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Compendia to Use $1.3M NIH Grant to Develop Informatics Pipeline for miRNA Data


By Uduak Grace Thomas

Compendia Bioscience announced this week that it will use a $1.3 million Small Business Innovation Research fast-track grant from the National Institutes of Health to incorporate microRNA data, which have been linked to cancer development and progression, into the Oncomine platform, its cancer gene expression database.

The company plans to develop bioinformatics pipelines that will gather information on miRNA datasets from the public domain; process, normalize, and analyze the data; and store the information in a format that can accessed by pharmaceutical and biotechnology companies involved in cancer drug research.

In the grant abstract, company researchers write that they plan to "collect all publicly available cancer-related high-throughput miRNA data" and standardize it at three levels: sample data, expression data, and statistical analyses.

The researchers also wrote that they plan to "present the data in a consistent, comparable format that is also fully integrated with existing mRNA and DNA copy data in Oncomine."

In spite of increasing amounts of genome-scale miRNA expression profiling data and growing evidence of the important role miRNA has in cancer, Dan Rhodes, Compendia's chief executive officer, told BioInform that it is still "nearly impossible" for cancer researchers to " query the expression of miRNAs across published studies" because there isn’t a "complete set" of annotated miRNAs among other challenges

Part of the problem is that miRNA data is generated using several different technologies such as Luminex Beads and Affymetrix GeneChips and presented in several different formats. As such, one of the challenges for Compendia's developers, according to Rhodes, will be to find ways to integrate the data from these different platforms.

"If an investigator has a microRNA of interest and they want to ask the question 'is my microRNA ever significantly up- or down-regulated in the cancers,' we want to be able to ask [the question] across all of the existing data no matter which platform it was run on," he explained.

In addition, cancer researchers also have to take into account gene expression data, copy number variations, and mutation data among other types of data in order to have a well rounded understanding of the mechanism of the disease and to develop appropriate therapies and treatments.

To amass cancer-related data in a single location, Compendia developed its flagship product, Oncomine, which is a database that currently contains nearly 50,000 cancer genomic profiles such as copy number variations and gene expression data. Cancer researchers can use the data to locate and validate drug targets, as well as identify biomarkers for cancer.

In 2008, Compendia released a tool called Meta-COPA, built on an approach the company developed called Cancer Outlier Profile Analysis, or COPA, which identifies genes with high expression levels in a subset of cancer cases and uses the information to predict candidate oncogenes from gene expression data. The tool was used to identify genes expressed in a subset of prostate cancers in a University of Michigan-led study. (BI 06/26/2008)

To gather and integrate miRNA data in the Oncomine platform, Rhodes said that the development team plans to apply some of the same approaches used in meta-COPA.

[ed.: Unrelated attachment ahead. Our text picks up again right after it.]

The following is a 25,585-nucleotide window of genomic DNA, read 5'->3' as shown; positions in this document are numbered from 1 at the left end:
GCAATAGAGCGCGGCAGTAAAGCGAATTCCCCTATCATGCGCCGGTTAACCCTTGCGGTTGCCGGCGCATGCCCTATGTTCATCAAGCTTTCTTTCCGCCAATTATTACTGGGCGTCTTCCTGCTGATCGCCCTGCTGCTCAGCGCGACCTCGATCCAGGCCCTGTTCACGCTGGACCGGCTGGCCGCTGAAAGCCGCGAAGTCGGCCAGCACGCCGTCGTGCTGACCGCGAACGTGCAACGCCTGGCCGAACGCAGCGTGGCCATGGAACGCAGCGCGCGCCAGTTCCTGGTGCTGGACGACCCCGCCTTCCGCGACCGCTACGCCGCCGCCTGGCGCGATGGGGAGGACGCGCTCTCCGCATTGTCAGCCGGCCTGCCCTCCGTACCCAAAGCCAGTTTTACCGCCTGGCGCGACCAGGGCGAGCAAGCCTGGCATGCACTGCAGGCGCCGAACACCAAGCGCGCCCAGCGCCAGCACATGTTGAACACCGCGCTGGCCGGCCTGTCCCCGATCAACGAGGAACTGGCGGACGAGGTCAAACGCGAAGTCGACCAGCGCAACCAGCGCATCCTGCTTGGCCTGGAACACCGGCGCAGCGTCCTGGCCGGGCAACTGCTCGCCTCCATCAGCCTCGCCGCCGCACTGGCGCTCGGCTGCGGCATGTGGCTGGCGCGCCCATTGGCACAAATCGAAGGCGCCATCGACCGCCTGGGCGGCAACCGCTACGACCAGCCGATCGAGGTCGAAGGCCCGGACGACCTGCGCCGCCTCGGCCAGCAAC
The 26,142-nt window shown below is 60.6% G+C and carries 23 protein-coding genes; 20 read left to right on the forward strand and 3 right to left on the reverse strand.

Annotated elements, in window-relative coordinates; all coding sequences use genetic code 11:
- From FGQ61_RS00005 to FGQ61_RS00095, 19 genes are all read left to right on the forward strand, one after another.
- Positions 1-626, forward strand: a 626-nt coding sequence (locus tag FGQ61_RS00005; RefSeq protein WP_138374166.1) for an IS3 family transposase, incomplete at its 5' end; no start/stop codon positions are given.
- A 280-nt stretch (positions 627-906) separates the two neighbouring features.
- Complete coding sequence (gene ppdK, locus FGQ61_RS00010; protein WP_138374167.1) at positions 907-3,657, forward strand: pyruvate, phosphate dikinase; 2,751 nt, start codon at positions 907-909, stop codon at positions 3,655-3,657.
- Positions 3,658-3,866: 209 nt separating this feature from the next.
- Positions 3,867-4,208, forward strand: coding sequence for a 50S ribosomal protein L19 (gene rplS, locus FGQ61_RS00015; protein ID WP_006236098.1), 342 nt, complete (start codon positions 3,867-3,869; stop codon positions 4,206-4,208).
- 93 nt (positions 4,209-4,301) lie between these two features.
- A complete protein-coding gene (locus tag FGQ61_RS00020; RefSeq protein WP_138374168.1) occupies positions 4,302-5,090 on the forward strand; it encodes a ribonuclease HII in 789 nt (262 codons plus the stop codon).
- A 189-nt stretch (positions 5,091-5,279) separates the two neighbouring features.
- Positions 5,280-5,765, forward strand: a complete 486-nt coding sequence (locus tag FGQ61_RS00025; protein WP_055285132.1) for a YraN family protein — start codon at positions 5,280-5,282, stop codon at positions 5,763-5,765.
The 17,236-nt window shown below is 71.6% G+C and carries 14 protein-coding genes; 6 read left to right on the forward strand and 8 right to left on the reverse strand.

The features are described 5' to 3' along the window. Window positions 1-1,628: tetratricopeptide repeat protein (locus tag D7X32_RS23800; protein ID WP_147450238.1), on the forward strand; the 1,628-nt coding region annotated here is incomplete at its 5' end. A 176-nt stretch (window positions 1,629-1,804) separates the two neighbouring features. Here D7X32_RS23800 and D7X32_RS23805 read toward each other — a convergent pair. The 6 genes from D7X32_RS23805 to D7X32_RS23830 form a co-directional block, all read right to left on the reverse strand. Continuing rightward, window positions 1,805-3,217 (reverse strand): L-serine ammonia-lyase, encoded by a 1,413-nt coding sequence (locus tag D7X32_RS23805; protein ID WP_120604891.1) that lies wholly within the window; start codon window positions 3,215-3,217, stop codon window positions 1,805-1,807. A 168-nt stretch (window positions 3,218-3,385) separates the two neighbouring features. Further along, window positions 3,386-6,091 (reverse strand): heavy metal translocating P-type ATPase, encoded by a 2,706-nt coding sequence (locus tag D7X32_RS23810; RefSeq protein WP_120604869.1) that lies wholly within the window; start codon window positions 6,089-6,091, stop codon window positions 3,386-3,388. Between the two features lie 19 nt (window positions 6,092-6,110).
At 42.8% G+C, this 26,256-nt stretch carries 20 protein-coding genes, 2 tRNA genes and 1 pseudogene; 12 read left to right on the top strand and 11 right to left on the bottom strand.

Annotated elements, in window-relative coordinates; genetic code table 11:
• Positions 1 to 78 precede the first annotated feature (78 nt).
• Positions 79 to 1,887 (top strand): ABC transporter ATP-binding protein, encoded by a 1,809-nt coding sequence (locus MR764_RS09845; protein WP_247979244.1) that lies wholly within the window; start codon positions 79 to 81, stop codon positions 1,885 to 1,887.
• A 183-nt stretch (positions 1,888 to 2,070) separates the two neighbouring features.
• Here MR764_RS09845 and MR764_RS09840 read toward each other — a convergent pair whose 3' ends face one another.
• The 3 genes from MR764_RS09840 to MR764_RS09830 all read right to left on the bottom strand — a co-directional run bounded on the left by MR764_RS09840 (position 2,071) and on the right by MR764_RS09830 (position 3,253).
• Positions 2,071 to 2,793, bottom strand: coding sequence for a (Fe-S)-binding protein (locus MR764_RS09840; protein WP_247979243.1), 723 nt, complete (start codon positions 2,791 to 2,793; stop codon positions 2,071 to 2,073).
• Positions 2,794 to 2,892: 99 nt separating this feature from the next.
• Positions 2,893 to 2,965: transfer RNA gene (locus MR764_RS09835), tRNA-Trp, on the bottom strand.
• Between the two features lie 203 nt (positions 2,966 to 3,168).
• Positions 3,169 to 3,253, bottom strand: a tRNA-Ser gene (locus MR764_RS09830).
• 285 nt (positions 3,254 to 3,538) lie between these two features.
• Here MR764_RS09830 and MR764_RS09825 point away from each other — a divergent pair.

In addition to data integration, Rhodes said that when the tool is released, researchers will be able to perform differential expression analysis, clustering analysis to locate sets of miRNAs that are consistently co-expressed, as well to look for miRNA patterns that occur across different subsets of cancer among other types of analyses.

He pointed out however that the key feature of the miRNA pipeline is that researchers will be able to integrate miRNA expression data with mRNA expression data. This is important because miRNA's regulate mRNAs, Rhodes said, and understanding the interactions between the two types of RNA could provide insights into how miRNA expression affects gene expression in cancer.

The two-year project will be divided into two phases. In the first phase, Compendia plans to establish strategies to curate sample metadata, standardize information from different platforms into a single format, and perform differential expression analysis for three miRNA datasets.

During the second phase, the company plans to develop scalable software to capture and curate miRNA data as well as methods to analyze miRNA profiling datasets and integrate the data into the database.

Compendia plans to begin the project with a proof-of-concept study in which it will analyze several miRNA datasets using the same tools used to analyze mRNA data.

Rhodes said that the tool's primary users would be large oncology-focused biotechnology and pharmaceutical companies who are interested in "querying and analyzing" miRNA data from cancer patients.

He added that Compendia plans to stay focused on the applications of genomic data in oncology research and to develop tools and systems that run the "most relevant analysis" for cancer drug discovery and development, and noted that this will enable them "to stay well ahead of the curve" and have an impact on cancer drug discovery and development.

Compendia hopes to release the first version of the pipeline by the end of 2011.

Rhodes also said that the company plans to build a suite of tools that can analyze sequence variance, digital gene expression, and gene fusions in cancer from next generation sequence data.

Based in Ann Arbor, Michigan, Compendia currently has 28 employees and is looking to hire a senior scientist and a systems administrator. The company plans to hire additional data curators and bioinformaticians next year.

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